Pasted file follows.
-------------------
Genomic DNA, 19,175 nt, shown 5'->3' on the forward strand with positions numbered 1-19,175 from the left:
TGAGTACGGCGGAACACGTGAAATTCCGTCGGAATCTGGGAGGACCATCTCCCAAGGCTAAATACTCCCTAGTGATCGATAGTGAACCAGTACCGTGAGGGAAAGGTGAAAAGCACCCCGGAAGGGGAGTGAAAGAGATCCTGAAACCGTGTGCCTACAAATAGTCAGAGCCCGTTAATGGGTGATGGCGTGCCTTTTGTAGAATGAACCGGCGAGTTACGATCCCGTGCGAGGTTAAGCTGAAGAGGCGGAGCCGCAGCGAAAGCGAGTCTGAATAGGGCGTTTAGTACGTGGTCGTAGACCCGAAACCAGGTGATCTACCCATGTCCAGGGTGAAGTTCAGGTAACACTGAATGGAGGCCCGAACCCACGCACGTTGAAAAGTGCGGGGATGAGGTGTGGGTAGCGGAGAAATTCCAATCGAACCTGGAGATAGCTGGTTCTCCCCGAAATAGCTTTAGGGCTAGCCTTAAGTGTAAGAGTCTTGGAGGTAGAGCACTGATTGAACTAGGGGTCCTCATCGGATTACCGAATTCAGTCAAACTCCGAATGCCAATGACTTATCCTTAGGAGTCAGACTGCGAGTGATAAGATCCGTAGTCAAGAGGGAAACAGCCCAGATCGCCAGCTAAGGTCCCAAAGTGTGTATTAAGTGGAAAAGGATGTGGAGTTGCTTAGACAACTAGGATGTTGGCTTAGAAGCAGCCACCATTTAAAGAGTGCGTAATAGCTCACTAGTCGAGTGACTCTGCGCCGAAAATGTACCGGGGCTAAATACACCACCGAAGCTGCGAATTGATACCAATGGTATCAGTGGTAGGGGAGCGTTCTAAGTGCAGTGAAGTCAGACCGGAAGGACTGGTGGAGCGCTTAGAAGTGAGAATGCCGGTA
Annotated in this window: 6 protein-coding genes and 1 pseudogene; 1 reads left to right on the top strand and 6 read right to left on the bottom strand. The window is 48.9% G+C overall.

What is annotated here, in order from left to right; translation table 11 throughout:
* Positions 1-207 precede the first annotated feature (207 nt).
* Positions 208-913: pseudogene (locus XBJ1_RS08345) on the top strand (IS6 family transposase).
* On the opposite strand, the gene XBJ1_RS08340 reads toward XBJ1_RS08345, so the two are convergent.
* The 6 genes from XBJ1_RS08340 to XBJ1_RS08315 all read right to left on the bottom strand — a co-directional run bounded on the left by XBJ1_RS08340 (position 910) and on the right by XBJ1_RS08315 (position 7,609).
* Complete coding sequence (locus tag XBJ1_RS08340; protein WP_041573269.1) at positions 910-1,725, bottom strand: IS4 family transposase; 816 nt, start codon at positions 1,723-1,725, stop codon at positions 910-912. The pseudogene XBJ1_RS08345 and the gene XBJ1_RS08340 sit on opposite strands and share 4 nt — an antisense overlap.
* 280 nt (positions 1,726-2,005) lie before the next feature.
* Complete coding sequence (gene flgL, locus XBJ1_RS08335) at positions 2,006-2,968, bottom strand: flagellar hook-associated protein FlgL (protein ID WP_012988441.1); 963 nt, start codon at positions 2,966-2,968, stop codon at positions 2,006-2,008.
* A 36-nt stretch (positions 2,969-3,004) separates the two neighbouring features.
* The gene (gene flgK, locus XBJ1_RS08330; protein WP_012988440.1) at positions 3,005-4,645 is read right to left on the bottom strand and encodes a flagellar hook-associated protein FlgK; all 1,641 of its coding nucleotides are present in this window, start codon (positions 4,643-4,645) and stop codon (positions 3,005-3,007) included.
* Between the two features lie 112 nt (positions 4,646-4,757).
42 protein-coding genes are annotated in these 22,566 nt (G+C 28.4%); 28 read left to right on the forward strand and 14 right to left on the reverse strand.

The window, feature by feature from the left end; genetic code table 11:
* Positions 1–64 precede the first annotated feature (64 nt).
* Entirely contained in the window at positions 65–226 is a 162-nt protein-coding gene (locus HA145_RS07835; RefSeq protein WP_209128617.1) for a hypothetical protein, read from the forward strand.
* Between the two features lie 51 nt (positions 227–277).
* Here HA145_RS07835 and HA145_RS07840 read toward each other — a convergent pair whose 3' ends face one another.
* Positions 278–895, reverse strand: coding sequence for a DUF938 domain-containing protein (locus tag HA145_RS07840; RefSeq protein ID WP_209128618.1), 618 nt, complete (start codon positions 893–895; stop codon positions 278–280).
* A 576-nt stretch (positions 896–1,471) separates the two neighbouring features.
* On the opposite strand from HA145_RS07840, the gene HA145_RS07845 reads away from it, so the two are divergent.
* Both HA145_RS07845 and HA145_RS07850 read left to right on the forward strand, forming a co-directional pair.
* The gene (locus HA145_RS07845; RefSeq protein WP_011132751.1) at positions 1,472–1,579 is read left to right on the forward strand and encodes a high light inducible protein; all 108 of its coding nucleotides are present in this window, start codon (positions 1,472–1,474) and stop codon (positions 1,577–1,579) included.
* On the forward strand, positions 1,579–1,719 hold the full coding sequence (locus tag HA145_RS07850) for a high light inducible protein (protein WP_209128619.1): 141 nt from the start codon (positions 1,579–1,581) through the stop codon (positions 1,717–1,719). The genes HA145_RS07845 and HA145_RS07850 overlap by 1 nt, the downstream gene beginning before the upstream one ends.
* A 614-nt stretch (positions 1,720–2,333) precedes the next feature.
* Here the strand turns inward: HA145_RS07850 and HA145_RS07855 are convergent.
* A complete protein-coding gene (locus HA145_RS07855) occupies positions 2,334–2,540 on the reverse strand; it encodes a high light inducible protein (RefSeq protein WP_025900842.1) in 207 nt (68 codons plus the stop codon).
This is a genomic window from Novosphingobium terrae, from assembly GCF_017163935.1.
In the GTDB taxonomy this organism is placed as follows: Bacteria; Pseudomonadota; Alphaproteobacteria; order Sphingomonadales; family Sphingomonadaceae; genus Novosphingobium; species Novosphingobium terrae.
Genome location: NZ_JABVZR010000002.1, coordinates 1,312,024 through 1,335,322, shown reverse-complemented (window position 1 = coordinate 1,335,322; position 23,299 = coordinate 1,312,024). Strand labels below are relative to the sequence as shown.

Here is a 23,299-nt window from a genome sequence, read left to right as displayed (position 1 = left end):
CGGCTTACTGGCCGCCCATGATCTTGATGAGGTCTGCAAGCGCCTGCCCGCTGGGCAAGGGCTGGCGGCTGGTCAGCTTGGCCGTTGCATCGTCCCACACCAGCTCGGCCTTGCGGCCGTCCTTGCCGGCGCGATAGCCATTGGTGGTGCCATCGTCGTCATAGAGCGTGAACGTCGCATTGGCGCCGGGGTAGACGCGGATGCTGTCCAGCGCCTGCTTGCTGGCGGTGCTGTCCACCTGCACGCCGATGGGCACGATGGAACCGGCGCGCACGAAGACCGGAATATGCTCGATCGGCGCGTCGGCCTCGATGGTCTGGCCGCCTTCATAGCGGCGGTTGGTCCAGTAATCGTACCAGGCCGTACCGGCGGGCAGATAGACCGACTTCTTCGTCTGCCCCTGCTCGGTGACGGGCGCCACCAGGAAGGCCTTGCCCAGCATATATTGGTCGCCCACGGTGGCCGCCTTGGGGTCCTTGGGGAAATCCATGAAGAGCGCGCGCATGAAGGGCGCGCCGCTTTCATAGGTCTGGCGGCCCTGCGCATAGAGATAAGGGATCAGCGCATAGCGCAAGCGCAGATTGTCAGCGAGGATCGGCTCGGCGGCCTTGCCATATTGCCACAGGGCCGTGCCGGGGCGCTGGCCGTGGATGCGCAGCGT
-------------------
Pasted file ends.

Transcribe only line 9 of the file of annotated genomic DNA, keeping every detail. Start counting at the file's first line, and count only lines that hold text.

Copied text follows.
* Complete coding sequence (locus tag XBJ1_RS08340; protein WP_041573269.1) at positions 910-1,725, bottom strand: IS4 family transposase; 816 nt, start codon at positions 1,723-1,725, stop codon at positions 910-912. The pseudogene XBJ1_RS08345 and the gene XBJ1_RS08340 sit on opposite strands and share 4 nt — an antisense overlap.